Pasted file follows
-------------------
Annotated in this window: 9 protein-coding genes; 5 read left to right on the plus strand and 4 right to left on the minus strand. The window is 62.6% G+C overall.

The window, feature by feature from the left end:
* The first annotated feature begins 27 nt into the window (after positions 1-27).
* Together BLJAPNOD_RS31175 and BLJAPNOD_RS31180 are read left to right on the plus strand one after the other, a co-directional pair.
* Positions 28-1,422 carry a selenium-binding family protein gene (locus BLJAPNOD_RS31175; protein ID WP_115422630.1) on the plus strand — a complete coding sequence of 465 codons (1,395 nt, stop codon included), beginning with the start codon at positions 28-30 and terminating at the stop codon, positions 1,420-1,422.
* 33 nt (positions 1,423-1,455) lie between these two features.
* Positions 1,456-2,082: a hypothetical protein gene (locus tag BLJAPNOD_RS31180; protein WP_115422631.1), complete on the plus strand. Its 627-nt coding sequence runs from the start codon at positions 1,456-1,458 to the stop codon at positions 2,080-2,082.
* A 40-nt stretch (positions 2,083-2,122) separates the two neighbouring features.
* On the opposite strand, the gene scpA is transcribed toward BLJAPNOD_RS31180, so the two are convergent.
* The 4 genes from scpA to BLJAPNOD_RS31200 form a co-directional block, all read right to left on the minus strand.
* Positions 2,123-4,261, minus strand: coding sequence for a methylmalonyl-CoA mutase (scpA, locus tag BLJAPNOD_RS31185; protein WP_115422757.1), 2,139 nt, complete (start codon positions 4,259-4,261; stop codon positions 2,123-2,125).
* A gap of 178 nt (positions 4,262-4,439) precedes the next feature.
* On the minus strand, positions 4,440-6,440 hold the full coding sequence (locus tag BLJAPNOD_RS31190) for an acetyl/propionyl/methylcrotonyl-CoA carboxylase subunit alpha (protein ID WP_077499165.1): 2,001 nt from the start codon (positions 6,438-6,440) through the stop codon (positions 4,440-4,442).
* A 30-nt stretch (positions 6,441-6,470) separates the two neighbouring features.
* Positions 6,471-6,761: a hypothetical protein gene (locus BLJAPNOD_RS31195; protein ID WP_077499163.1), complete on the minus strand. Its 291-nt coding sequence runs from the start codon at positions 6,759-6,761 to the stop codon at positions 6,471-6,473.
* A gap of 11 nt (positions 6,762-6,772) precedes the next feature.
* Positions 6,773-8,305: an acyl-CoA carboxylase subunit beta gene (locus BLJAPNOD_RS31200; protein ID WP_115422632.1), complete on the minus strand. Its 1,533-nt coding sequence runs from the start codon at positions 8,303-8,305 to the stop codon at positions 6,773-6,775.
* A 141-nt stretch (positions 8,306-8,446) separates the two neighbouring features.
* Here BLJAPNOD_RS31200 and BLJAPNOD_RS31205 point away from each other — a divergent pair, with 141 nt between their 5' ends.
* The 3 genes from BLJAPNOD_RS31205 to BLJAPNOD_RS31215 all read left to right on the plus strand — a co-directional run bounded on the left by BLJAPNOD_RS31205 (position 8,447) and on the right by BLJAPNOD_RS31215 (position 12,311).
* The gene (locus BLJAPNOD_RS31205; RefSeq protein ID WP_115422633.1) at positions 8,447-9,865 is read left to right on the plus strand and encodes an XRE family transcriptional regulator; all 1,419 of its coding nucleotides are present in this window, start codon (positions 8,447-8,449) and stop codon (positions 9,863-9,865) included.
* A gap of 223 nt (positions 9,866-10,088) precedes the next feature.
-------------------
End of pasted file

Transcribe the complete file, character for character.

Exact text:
Annotated in this window: 9 protein-coding genes; 5 read left to right on the plus strand and 4 right to left on the minus strand. The window is 62.6% G+C overall.

The window, feature by feature from the left end:
* The first annotated feature begins 27 nt into the window (after positions 1-27).
* Together BLJAPNOD_RS31175 and BLJAPNOD_RS31180 are read left to right on the plus strand one after the other, a co-directional pair.
* Positions 28-1,422 carry a selenium-binding family protein gene (locus BLJAPNOD_RS31175; protein ID WP_115422630.1) on the plus strand — a complete coding sequence of 465 codons (1,395 nt, stop codon included), beginning with the start codon at positions 28-30 and terminating at the stop codon, positions 1,420-1,422.
* 33 nt (positions 1,423-1,455) lie between these two features.
* Positions 1,456-2,082: a hypothetical protein gene (locus tag BLJAPNOD_RS31180; protein WP_115422631.1), complete on the plus strand. Its 627-nt coding sequence runs from the start codon at positions 1,456-1,458 to the stop codon at positions 2,080-2,082.
* A 40-nt stretch (positions 2,083-2,122) separates the two neighbouring features.
* On the opposite strand, the gene scpA is transcribed toward BLJAPNOD_RS31180, so the two are convergent.
* The 4 genes from scpA to BLJAPNOD_RS31200 form a co-directional block, all read right to left on the minus strand.
* Positions 2,123-4,261, minus strand: coding sequence for a methylmalonyl-CoA mutase (scpA, locus tag BLJAPNOD_RS31185; protein WP_115422757.1), 2,139 nt, complete (start codon positions 4,259-4,261; stop codon positions 2,123-2,125).
* A gap of 178 nt (positions 4,262-4,439) precedes the next feature.
* On the minus strand, positions 4,440-6,440 hold the full coding sequence (locus tag BLJAPNOD_RS31190) for an acetyl/propionyl/methylcrotonyl-CoA carboxylase subunit alpha (protein ID WP_077499165.1): 2,001 nt from the start codon (positions 6,438-6,440) through the stop codon (positions 4,440-4,442).
* A 30-nt stretch (positions 6,441-6,470) separates the two neighbouring features.
* Positions 6,471-6,761: a hypothetical protein gene (locus BLJAPNOD_RS31195; protein ID WP_077499163.1), complete on the minus strand. Its 291-nt coding sequence runs from the start codon at positions 6,759-6,761 to the stop codon at positions 6,471-6,473.
* A gap of 11 nt (positions 6,762-6,772) precedes the next feature.
* Positions 6,773-8,305: an acyl-CoA carboxylase subunit beta gene (locus BLJAPNOD_RS31200; protein ID WP_115422632.1), complete on the minus strand. Its 1,533-nt coding sequence runs from the start codon at positions 8,303-8,305 to the stop codon at positions 6,773-6,775.
* A 141-nt stretch (positions 8,306-8,446) separates the two neighbouring features.
* Here BLJAPNOD_RS31200 and BLJAPNOD_RS31205 point away from each other — a divergent pair, with 141 nt between their 5' ends.
* The 3 genes from BLJAPNOD_RS31205 to BLJAPNOD_RS31215 all read left to right on the plus strand — a co-directional run bounded on the left by BLJAPNOD_RS31205 (position 8,447) and on the right by BLJAPNOD_RS31215 (position 12,311).
* The gene (locus BLJAPNOD_RS31205; RefSeq protein ID WP_115422633.1) at positions 8,447-9,865 is read left to right on the plus strand and encodes an XRE family transcriptional regulator; all 1,419 of its coding nucleotides are present in this window, start codon (positions 8,447-8,449) and stop codon (positions 9,863-9,865) included.
* A gap of 223 nt (positions 9,866-10,088) precedes the next feature.